2006, Number 2
Cir Cir 2006; 74 (2)
Spaventa-Ibarrola AG, Decanini-Terán C, Becerril-Martínez G, González-Lazzeri S
PDF size: 66.04 Kb.
ABSTRACTBackground: We undertook this study to identify the main causes leading to a failed funduplication and to determine the feasibility and effectiveness of reoperation by laparoscopic approach.
Methods: A retrospective and descriptive study was carried out with a review of patient charts. Patients were reoperated for failed antireflux surgery between January 1999 and September 2004.
Results: Sixteen patient charts were reviewed, 10 men (62.5 %) and 6 women (37.5 %), average age 42.1 ± 15.4 years (21 to 72 years). Main preoperative symptoms were severe reflux in seven patients (43.7 %), severe dysphagia in five (31.3 %), and dysphagia and pain in four (25 %). Thirteen patients (81 %) had previous Nissen laparoscopic funduplication (NL), one (6 %) open Nissen (ON) and two (13 %) open Toupet (OT). Four patients were reoperated with open surgery (two Nissen and two Toupet), and 12 laparoscopically (11 Nissen and 1 Toupet). The main causes of dysfunction were a) in LN: sliding of the funduplication in five patients (38 %), angulation of the funduplication in three (23 %) and others; b) in ON: sliding of the funduplication in one patient; and c) in OT: posterior sliding of the funduplication in two cases. The hospital stay for the laparoscopic group was 3.5 ± 1 days (2 to 5 days) and for the open group, 5.2 ± 1.3 days (4 to 7 days, p ‹ 0.013, Student t-test). Morbidity 1 month postoperatively was 37.5 %. Also reported were abdominal distention (19 %), occasional distention with dysphagia (12 %), reflux (6.5 %), with 0 % mortality.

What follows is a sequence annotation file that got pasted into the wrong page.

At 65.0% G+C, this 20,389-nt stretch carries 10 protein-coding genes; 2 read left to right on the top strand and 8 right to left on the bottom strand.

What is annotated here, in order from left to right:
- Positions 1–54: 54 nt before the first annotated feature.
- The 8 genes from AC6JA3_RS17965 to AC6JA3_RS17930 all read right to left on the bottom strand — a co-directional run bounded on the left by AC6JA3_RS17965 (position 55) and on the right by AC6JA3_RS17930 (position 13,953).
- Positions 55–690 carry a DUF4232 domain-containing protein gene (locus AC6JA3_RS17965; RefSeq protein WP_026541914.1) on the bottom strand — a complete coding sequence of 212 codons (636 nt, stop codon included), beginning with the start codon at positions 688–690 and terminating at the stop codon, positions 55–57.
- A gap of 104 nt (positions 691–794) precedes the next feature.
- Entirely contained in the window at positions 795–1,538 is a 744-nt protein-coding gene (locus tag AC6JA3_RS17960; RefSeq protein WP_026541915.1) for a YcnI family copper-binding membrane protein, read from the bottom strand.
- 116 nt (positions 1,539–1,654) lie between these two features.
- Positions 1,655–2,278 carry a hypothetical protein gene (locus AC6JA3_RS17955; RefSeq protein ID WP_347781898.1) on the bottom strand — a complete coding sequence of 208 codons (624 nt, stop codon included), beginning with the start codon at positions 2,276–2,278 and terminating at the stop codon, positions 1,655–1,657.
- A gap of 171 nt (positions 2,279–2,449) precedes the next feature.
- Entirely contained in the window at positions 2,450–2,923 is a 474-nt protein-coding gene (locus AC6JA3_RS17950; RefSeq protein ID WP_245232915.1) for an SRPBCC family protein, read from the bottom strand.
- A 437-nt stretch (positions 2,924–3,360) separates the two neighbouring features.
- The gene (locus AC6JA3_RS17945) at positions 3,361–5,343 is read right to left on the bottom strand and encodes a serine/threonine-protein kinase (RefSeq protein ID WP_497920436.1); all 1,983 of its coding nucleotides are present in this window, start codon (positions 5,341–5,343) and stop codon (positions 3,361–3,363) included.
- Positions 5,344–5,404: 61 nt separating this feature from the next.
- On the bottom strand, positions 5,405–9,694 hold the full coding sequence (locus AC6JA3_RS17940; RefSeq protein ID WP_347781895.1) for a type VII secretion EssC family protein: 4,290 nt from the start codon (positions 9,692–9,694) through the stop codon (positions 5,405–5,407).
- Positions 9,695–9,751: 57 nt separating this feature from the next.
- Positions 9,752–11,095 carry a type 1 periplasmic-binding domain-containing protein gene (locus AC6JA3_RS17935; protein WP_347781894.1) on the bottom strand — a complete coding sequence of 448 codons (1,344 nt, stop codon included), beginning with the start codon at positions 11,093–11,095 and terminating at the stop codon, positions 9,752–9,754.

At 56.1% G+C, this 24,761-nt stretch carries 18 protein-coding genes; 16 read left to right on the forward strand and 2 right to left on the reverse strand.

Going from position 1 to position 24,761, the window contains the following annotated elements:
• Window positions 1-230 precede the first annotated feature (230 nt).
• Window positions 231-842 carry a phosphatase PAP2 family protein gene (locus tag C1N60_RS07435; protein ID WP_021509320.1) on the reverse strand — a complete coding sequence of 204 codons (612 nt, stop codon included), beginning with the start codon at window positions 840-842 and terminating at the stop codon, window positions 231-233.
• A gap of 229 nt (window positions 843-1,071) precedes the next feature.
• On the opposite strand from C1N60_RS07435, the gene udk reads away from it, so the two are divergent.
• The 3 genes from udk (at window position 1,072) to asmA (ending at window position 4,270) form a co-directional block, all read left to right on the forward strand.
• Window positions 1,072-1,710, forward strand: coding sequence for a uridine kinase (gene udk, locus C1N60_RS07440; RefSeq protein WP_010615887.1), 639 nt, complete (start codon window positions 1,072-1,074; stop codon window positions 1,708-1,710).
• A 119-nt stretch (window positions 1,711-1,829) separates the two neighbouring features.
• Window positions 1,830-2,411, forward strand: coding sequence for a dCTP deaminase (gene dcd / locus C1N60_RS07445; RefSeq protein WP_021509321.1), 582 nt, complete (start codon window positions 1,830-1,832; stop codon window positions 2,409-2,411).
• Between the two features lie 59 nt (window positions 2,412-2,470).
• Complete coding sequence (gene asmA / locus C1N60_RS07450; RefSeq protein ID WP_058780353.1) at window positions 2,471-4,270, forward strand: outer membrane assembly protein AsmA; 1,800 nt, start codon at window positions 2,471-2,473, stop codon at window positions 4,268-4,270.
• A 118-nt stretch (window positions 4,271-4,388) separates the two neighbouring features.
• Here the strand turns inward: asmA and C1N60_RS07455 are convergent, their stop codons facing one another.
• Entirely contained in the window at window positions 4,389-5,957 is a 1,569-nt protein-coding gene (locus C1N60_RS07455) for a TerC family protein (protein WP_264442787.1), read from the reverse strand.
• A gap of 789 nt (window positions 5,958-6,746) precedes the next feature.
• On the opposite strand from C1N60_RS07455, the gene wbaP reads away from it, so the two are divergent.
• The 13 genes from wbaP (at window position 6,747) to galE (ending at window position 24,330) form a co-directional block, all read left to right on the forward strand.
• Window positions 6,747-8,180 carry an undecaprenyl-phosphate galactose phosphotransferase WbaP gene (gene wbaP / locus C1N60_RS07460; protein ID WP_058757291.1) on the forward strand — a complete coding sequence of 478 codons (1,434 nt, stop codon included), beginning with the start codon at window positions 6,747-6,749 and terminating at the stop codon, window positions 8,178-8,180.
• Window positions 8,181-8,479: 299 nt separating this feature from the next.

Conclusions: Laparoscopic reoperation for failed antireflux surgery is feasible with an acceptable morbidity and good results.